07.21.2020 | Articles

Why Do We Care About the Dangers of the “Primrose Path”?

By Richard E. Gentilli, Brian F. Plunkett

“The primrose way to the everlasting bonfire” Shakespeare, Macbeth, Act 2, Scene 3.

While Massachusetts is generally lender-friendly when it comes to commercial lender liability cases, there is one situation where Massachusetts appellate courts have affirmed lender liability for substantial damages.  These were cases in which the lender led a borrower down “the primrose path,” letting them think that all was well, and then attempted to change the deal at the last minute to extract unwarranted or previously not agreed upon concessions from that borrower.

As is true in most states, Massachusetts imposes duties of good faith and fair dealing on parties to a contract.  Generally, that means that a party may not intentionally try to deprive the other party to a contract of the benefit they bargained for.  Similarly, Massachusetts bars parties from engaging in unfair and deceptive acts and practices.  The duties of good faith and to not act unfairly or deceptively can be violated where a lender intentionally or negligently misleads a customer into a false sense of security only to then use approaching deadlines to extract additional, previously not agreed upon, concessions at a time the borrower has little choice but to agree.  A review of two Massachusetts lender liability cases is helpful in explaining the pitfalls.

In the Renovator’s Supply case in 2008, the lender assured an existing borrower that, as it had done countless times before, the lender anticipated renewing a one-year revolving line of credit on identical terms.  As a result, the borrower did not seek alternate financing or make any other arrangements to meet its financial needs.  On the eve of the line’s maturity, the lender advised its borrower that the interest rate on renewal would be significantly higher than the previous rate and that personal guaranties would for the first time be required.  When the borrower balked at these changes, the lender simply allowed the line of credit to expire and would not make additional advances.  While this was permitted under the express provisions of the loan documents, the lender did not offer any short-term extension of the line to the borrower so it could find alternate financing.  The borrower, a catalogue company on the eve of printing and mailing its quarterly catalog to its customers, was forced to engage in financial gymnastics to generate the funds needed for the catalogue without access to its line of credit.  The borrower then sued the lender for the additional costs and damages it suffered as a result of the last-minute drastic demands and retaliatory actions of the lender.  The Court found that the lender “had lulled [the borrower] to a point beyond its credit deadline and had exploited that timing in an attempt to force the unwanted additional credit terms upon the company.”  The Court awarded the borrower not only its actual damages, but also multiple damages and attorney’s fees.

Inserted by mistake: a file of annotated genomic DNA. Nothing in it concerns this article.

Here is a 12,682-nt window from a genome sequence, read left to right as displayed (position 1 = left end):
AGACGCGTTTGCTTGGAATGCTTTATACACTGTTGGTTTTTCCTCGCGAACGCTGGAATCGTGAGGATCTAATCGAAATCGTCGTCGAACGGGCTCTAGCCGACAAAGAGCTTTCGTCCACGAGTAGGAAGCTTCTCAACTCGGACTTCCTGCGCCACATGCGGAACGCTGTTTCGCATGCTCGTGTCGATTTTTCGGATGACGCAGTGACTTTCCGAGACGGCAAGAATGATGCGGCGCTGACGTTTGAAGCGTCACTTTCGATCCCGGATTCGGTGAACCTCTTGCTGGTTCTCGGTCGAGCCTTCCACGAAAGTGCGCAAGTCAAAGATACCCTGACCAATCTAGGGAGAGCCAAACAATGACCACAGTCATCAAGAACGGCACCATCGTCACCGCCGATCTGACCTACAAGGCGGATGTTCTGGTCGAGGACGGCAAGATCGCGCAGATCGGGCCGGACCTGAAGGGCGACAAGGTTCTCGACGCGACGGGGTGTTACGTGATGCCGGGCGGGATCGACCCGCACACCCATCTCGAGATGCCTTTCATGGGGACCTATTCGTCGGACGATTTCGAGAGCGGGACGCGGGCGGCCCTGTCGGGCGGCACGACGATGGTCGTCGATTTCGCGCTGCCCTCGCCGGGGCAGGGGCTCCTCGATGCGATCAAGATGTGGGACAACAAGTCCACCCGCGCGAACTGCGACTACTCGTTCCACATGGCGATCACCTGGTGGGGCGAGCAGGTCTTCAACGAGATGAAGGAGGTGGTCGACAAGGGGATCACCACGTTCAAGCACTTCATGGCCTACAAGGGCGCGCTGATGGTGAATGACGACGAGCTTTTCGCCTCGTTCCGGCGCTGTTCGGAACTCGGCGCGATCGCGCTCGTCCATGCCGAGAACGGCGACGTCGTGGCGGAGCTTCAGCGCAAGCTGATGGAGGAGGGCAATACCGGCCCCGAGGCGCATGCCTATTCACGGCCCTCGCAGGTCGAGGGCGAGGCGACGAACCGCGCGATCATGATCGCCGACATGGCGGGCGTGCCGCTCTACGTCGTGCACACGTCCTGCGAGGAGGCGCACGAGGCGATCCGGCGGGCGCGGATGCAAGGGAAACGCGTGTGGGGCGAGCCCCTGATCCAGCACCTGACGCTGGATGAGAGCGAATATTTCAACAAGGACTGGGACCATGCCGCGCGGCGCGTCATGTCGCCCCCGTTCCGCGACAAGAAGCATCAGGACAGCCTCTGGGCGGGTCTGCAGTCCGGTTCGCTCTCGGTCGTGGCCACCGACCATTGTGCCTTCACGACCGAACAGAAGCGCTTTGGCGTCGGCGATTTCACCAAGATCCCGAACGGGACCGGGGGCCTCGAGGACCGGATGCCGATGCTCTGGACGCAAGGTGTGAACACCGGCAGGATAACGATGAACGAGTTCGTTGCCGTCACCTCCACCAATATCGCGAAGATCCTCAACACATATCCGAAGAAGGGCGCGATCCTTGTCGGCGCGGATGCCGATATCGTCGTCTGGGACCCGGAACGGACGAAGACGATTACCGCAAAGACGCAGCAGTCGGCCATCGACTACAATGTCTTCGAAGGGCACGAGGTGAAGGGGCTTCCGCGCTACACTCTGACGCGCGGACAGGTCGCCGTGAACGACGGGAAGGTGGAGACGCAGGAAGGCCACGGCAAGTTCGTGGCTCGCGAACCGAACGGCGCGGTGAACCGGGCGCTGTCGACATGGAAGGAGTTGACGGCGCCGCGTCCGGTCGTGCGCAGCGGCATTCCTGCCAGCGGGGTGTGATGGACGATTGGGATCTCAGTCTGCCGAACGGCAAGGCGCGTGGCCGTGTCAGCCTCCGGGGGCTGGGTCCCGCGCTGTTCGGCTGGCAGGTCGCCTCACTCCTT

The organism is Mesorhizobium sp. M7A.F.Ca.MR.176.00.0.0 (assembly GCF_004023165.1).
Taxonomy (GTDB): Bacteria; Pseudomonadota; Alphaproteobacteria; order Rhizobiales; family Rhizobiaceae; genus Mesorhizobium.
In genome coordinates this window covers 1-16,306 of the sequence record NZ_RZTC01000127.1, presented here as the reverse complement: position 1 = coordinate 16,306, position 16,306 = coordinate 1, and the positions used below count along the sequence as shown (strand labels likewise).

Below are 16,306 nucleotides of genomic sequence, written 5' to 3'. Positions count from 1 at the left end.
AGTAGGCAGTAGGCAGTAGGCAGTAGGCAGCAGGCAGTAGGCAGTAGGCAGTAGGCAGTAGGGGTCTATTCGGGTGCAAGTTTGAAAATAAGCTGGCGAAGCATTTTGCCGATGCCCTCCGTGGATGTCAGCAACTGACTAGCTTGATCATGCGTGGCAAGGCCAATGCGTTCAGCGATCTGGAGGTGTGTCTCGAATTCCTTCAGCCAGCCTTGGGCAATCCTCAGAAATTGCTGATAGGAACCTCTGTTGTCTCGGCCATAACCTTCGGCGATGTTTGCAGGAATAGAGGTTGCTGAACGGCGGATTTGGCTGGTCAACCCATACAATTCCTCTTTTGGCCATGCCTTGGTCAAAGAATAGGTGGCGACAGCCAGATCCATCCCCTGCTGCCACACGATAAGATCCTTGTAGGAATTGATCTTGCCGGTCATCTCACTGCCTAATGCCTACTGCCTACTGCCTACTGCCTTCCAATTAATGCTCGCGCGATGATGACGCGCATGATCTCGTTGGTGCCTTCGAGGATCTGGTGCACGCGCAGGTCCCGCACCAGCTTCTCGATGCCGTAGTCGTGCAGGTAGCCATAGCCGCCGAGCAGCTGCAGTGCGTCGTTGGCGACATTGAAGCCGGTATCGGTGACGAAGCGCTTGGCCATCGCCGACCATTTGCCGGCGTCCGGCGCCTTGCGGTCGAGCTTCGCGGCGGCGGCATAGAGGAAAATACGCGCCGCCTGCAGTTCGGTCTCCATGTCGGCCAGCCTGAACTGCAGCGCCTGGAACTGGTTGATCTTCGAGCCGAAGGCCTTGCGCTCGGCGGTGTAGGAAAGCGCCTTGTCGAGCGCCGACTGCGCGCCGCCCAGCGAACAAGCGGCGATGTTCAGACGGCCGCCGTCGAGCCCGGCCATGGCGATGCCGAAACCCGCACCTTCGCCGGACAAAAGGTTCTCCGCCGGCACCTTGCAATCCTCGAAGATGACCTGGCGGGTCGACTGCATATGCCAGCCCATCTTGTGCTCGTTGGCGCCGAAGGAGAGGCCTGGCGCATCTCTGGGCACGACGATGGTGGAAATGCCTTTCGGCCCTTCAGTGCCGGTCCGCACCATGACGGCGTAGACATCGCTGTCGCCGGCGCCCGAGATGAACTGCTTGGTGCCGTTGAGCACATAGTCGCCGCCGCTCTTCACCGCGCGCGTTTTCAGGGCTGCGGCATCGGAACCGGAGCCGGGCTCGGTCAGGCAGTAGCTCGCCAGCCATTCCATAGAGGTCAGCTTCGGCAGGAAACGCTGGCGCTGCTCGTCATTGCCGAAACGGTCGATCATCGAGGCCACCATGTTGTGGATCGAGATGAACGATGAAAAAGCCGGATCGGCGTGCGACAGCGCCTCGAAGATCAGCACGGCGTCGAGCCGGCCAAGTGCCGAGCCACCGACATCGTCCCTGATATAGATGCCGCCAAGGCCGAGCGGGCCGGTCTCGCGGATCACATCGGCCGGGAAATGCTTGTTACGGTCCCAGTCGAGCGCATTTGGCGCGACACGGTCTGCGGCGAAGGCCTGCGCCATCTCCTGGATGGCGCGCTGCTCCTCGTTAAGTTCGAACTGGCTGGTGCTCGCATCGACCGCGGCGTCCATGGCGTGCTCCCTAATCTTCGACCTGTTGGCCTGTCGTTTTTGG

In the Tufankjian case from 2003, a potential borrower applied for a loan to finance the acquisition of an automobile dealership.  The lender approved the acquisition loan at a favorable interest rate but also asked the borrower for an opportunity to provide the floor-plan financing once the purchase was complete.  When the borrower declined the offer of floor-plan financing, the lender agreed to just make the acquisition loan.  There was never a commitment letter issued for the loan.  On the eve of the scheduled closing date for the purchase of the dealership, the lender suddenly conditioned the closing upon the borrower’s agreement to accept a less favorable interest rate and to use the lender for its floor-planning.   Since at that point the borrower had no ability to arrange for alternate financing for the acquisition, the borrower went ahead with the “revised” financing terms.  Immediately after the closing, however, the borrower refinanced the loans elsewhere and sued the original lender for the damages suffered by being forced to agree to the more onerous loan terms and for the costs of then refinancing elsewhere.  The Court found that the lender “by its actions, was seeking ‘to recapture opportunities forgone on contracting and to secure a better deal.”  The court imposed significant liability on the lender including actual damages, multiple damages and attorneys’ fees.

What are the lessons from these cases? Never lead a borrower to believe everything is “all set” and then at the last moment, when the borrower’s hands are tied, use that predicament as an opportunity to get a better deal for the lender.  If circumstances change and you must change course, it is better practice to give the borrower a short-term extension or other reasonable runway to make other financing arrangements.  Never presume that you have the right to use economic leverage that you may have created to improve the benefits to the lender.  Be fair and reasonable; be forthright and honest; do not act rashly absent exigent circumstances; do not mislead or allow a borrower to act on what you know is a misunderstanding; honor the spirit of an agreement, not just its letter.  Do not lead your borrower down the “primrose path” as it could lead to “lender liability hell.”

This communication is for informational purposes only and should not be construed as legal advice on any specific facts or circumstances.

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